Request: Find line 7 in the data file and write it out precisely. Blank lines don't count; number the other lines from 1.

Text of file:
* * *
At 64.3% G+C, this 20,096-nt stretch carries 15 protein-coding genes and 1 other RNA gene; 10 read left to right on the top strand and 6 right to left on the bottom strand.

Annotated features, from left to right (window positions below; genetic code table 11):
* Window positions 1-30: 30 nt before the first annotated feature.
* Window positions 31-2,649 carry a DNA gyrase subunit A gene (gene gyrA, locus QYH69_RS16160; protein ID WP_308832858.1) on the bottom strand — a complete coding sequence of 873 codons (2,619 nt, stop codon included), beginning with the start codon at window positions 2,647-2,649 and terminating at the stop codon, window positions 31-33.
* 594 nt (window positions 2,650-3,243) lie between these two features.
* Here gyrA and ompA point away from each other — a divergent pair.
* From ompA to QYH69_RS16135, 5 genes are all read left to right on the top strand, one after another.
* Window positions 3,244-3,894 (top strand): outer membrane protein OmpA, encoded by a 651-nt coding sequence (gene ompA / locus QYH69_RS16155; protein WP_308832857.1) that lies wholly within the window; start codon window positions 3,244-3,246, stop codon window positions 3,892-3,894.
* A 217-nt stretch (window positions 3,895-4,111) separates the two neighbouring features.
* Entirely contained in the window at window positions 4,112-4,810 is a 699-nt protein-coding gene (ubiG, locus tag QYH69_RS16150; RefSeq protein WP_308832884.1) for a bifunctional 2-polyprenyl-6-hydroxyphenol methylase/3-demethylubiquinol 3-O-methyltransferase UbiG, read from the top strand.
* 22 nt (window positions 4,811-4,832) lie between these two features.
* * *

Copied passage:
* From ompA to QYH69_RS16135, 5 genes are all read left to right on the top strand, one after another.